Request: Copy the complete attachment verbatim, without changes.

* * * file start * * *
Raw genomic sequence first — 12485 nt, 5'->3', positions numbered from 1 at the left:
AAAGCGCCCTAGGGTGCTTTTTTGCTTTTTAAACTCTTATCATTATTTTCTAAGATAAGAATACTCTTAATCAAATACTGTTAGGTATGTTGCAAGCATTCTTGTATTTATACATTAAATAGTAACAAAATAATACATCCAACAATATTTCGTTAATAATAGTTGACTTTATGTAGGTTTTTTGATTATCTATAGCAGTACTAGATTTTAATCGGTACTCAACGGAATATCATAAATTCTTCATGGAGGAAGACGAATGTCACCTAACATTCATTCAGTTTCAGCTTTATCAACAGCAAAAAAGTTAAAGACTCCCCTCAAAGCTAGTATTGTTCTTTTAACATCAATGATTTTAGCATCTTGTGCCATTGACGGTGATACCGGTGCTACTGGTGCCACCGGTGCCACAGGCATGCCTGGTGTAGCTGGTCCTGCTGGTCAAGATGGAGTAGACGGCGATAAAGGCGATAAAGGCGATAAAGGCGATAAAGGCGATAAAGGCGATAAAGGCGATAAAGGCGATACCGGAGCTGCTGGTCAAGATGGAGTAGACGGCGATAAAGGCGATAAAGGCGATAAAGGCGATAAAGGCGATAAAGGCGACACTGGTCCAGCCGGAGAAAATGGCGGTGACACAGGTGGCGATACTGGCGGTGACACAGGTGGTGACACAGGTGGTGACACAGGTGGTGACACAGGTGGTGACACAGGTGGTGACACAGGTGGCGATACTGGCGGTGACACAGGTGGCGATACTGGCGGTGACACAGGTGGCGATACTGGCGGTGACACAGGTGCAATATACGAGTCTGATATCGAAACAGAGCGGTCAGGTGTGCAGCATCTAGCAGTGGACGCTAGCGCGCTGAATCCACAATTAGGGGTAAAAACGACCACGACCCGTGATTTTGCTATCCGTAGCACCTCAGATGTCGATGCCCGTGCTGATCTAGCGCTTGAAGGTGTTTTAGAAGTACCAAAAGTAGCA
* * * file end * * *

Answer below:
Raw genomic sequence first — 12485 nt, 5'->3', positions numbered from 1 at the left:
AAAGCGCCCTAGGGTGCTTTTTTGCTTTTTAAACTCTTATCATTATTTTCTAAGATAAGAATACTCTTAATCAAATACTGTTAGGTATGTTGCAAGCATTCTTGTATTTATACATTAAATAGTAACAAAATAATACATCCAACAATATTTCGTTAATAATAGTTGACTTTATGTAGGTTTTTTGATTATCTATAGCAGTACTAGATTTTAATCGGTACTCAACGGAATATCATAAATTCTTCATGGAGGAAGACGAATGTCACCTAACATTCATTCAGTTTCAGCTTTATCAACAGCAAAAAAGTTAAAGACTCCCCTCAAAGCTAGTATTGTTCTTTTAACATCAATGATTTTAGCATCTTGTGCCATTGACGGTGATACCGGTGCTACTGGTGCCACCGGTGCCACAGGCATGCCTGGTGTAGCTGGTCCTGCTGGTCAAGATGGAGTAGACGGCGATAAAGGCGATAAAGGCGATAAAGGCGATAAAGGCGATAAAGGCGATAAAGGCGATAAAGGCGATACCGGAGCTGCTGGTCAAGATGGAGTAGACGGCGATAAAGGCGATAAAGGCGATAAAGGCGATAAAGGCGATAAAGGCGACACTGGTCCAGCCGGAGAAAATGGCGGTGACACAGGTGGCGATACTGGCGGTGACACAGGTGGTGACACAGGTGGTGACACAGGTGGTGACACAGGTGGTGACACAGGTGGTGACACAGGTGGCGATACTGGCGGTGACACAGGTGGCGATACTGGCGGTGACACAGGTGGCGATACTGGCGGTGACACAGGTGCAATATACGAGTCTGATATCGAAACAGAGCGGTCAGGTGTGCAGCATCTAGCAGTGGACGCTAGCGCGCTGAATCCACAATTAGGGGTAAAAACGACCACGACCCGTGATTTTGCTATCCGTAGCACCTCAGATGTCGATGCCCGTGCTGATCTAGCGCTTGAAGGTGTTTTAGAAGTACCAAAAGTAGCA